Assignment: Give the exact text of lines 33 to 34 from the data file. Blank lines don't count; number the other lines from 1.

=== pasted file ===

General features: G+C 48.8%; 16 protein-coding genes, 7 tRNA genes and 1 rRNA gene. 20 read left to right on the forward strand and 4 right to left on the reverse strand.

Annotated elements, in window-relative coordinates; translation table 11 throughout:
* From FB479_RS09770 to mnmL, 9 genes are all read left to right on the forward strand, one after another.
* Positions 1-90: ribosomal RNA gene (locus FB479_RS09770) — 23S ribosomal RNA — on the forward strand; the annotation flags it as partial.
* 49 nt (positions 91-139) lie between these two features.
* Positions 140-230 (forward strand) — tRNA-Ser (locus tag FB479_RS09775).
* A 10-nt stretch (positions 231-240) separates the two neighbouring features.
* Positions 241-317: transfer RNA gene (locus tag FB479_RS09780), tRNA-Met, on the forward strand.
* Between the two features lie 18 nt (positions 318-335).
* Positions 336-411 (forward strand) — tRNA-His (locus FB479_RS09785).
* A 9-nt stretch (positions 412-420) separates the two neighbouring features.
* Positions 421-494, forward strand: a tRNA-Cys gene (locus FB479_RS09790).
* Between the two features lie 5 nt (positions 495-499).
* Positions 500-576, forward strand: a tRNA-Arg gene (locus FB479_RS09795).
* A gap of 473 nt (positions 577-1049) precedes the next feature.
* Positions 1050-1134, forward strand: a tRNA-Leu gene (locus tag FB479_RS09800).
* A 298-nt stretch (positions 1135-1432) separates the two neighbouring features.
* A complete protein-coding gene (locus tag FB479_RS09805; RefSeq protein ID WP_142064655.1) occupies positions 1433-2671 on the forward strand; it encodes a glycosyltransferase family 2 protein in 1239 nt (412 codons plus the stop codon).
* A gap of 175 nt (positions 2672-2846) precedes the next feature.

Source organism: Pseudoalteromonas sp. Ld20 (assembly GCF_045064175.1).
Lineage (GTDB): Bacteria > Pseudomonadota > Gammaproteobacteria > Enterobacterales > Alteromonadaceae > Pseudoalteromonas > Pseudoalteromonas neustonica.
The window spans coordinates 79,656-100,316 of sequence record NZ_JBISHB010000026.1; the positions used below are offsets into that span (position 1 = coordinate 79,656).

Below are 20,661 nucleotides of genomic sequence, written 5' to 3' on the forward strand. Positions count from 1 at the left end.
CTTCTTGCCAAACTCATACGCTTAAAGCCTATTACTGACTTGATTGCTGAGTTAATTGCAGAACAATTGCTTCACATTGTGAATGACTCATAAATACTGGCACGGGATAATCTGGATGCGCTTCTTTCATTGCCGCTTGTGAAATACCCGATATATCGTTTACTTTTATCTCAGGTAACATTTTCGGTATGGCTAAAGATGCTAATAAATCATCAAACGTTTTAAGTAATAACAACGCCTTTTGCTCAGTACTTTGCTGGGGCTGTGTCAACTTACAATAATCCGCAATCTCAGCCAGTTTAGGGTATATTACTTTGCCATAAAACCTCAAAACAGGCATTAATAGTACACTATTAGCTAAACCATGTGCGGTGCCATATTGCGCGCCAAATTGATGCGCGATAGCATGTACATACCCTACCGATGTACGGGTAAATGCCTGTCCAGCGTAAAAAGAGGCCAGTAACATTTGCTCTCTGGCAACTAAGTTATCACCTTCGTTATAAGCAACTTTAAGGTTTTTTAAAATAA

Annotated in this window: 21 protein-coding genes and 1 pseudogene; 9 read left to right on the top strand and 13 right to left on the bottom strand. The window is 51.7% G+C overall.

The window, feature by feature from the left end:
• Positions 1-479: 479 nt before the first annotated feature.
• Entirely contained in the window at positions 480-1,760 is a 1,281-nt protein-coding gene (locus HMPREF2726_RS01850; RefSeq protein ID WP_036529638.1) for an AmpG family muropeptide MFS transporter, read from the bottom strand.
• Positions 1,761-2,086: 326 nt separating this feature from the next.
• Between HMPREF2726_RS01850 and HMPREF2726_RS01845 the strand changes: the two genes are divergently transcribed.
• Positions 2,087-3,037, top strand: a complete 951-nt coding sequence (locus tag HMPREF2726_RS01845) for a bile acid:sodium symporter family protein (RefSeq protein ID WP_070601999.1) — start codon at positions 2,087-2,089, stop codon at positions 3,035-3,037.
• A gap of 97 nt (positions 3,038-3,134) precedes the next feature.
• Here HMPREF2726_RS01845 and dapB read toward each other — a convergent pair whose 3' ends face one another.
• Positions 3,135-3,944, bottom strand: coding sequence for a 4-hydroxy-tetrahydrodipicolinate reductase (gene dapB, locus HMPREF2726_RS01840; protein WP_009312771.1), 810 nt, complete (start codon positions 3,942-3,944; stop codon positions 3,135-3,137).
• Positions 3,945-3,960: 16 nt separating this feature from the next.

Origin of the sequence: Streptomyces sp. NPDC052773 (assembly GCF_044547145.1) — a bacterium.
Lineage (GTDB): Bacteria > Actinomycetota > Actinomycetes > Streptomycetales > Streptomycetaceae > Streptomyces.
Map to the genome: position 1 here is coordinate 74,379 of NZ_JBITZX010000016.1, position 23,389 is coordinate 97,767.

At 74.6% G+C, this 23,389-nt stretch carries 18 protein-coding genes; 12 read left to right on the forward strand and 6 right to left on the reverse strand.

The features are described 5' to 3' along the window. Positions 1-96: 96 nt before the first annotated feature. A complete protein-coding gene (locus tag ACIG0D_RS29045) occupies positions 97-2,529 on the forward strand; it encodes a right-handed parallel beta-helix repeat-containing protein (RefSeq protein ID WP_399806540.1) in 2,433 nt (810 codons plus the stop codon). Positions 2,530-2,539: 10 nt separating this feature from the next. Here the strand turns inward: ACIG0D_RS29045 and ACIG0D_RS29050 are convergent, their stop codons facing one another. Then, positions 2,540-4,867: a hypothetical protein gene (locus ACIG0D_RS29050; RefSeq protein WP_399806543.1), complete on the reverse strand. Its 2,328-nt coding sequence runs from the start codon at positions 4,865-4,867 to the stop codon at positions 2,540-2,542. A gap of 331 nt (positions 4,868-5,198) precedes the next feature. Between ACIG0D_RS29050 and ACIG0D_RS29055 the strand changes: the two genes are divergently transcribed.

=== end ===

• Here HMPREF2726_RS01845 and dapB read toward each other — a convergent pair whose 3' ends face one another.
• Positions 3,135-3,944, bottom strand: coding sequence for a 4-hydroxy-tetrahydrodipicolinate reductase (gene dapB, locus HMPREF2726_RS01840; protein WP_009312771.1), 810 nt, complete (start codon positions 3,942-3,944; stop codon positions 3,135-3,137).